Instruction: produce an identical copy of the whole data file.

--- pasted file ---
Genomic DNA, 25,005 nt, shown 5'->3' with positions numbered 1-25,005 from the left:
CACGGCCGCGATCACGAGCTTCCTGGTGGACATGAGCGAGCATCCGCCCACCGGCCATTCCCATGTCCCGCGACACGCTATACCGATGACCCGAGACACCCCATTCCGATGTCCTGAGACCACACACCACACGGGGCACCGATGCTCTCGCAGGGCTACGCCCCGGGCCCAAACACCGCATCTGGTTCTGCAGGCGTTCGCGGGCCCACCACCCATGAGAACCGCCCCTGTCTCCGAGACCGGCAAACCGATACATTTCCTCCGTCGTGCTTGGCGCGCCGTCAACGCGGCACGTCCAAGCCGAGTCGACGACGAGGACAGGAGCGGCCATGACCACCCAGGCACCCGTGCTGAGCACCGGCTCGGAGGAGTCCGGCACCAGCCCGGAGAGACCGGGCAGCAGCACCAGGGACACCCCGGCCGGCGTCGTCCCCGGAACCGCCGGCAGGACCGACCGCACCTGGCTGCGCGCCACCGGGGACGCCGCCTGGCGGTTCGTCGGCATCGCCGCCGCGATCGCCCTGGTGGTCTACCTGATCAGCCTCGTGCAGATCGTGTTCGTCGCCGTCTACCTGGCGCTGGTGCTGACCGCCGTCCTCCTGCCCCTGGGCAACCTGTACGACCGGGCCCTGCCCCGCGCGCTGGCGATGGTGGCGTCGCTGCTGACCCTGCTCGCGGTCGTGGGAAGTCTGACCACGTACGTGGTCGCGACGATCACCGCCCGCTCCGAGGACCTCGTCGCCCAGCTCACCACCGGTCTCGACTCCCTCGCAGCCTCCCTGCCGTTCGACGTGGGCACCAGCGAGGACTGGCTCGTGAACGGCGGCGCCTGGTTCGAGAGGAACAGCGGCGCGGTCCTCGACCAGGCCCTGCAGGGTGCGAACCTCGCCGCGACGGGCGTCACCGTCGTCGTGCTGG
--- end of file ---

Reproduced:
Genomic DNA, 25,005 nt, shown 5'->3' with positions numbered 1-25,005 from the left:
CACGGCCGCGATCACGAGCTTCCTGGTGGACATGAGCGAGCATCCGCCCACCGGCCATTCCCATGTCCCGCGACACGCTATACCGATGACCCGAGACACCCCATTCCGATGTCCTGAGACCACACACCACACGGGGCACCGATGCTCTCGCAGGGCTACGCCCCGGGCCCAAACACCGCATCTGGTTCTGCAGGCGTTCGCGGGCCCACCACCCATGAGAACCGCCCCTGTCTCCGAGACCGGCAAACCGATACATTTCCTCCGTCGTGCTTGGCGCGCCGTCAACGCGGCACGTCCAAGCCGAGTCGACGACGAGGACAGGAGCGGCCATGACCACCCAGGCACCCGTGCTGAGCACCGGCTCGGAGGAGTCCGGCACCAGCCCGGAGAGACCGGGCAGCAGCACCAGGGACACCCCGGCCGGCGTCGTCCCCGGAACCGCCGGCAGGACCGACCGCACCTGGCTGCGCGCCACCGGGGACGCCGCCTGGCGGTTCGTCGGCATCGCCGCCGCGATCGCCCTGGTGGTCTACCTGATCAGCCTCGTGCAGATCGTGTTCGTCGCCGTCTACCTGGCGCTGGTGCTGACCGCCGTCCTCCTGCCCCTGGGCAACCTGTACGACCGGGCCCTGCCCCGCGCGCTGGCGATGGTGGCGTCGCTGCTGACCCTGCTCGCGGTCGTGGGAAGTCTGACCACGTACGTGGTCGCGACGATCACCGCCCGCTCCGAGGACCTCGTCGCCCAGCTCACCACCGGTCTCGACTCCCTCGCAGCCTCCCTGCCGTTCGACGTGGGCACCAGCGAGGACTGGCTCGTGAACGGCGGCGCCTGGTTCGAGAGGAACAGCGGCGCGGTCCTCGACCAGGCCCTGCAGGGTGCGAACCTCGCCGCGACGGGCGTCACCGTCGTCGTGCTGG